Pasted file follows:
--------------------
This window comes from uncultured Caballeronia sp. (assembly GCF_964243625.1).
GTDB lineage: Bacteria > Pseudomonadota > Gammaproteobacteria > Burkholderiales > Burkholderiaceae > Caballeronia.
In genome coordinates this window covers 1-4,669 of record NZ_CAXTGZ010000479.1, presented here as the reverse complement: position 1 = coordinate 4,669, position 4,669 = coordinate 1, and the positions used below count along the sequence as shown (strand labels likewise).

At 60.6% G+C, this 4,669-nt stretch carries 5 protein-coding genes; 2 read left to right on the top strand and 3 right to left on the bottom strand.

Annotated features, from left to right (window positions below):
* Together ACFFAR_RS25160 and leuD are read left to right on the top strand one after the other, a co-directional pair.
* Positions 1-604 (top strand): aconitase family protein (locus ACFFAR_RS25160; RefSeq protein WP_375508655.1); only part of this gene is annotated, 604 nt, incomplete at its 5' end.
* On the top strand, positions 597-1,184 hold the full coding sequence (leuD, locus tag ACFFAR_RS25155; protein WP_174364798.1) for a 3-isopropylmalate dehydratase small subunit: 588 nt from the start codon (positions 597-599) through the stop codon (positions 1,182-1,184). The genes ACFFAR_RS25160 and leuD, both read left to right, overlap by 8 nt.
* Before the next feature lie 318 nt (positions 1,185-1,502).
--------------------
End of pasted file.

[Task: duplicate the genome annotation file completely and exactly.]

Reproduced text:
This window comes from uncultured Caballeronia sp. (assembly GCF_964243625.1).
GTDB lineage: Bacteria > Pseudomonadota > Gammaproteobacteria > Burkholderiales > Burkholderiaceae > Caballeronia.
In genome coordinates this window covers 1-4,669 of record NZ_CAXTGZ010000479.1, presented here as the reverse complement: position 1 = coordinate 4,669, position 4,669 = coordinate 1, and the positions used below count along the sequence as shown (strand labels likewise).

At 60.6% G+C, this 4,669-nt stretch carries 5 protein-coding genes; 2 read left to right on the top strand and 3 right to left on the bottom strand.

Annotated features, from left to right (window positions below):
* Together ACFFAR_RS25160 and leuD are read left to right on the top strand one after the other, a co-directional pair.
* Positions 1-604 (top strand): aconitase family protein (locus ACFFAR_RS25160; RefSeq protein WP_375508655.1); only part of this gene is annotated, 604 nt, incomplete at its 5' end.
* On the top strand, positions 597-1,184 hold the full coding sequence (leuD, locus tag ACFFAR_RS25155; protein WP_174364798.1) for a 3-isopropylmalate dehydratase small subunit: 588 nt from the start codon (positions 597-599) through the stop codon (positions 1,182-1,184). The genes ACFFAR_RS25160 and leuD, both read left to right, overlap by 8 nt.
* Before the next feature lie 318 nt (positions 1,185-1,502).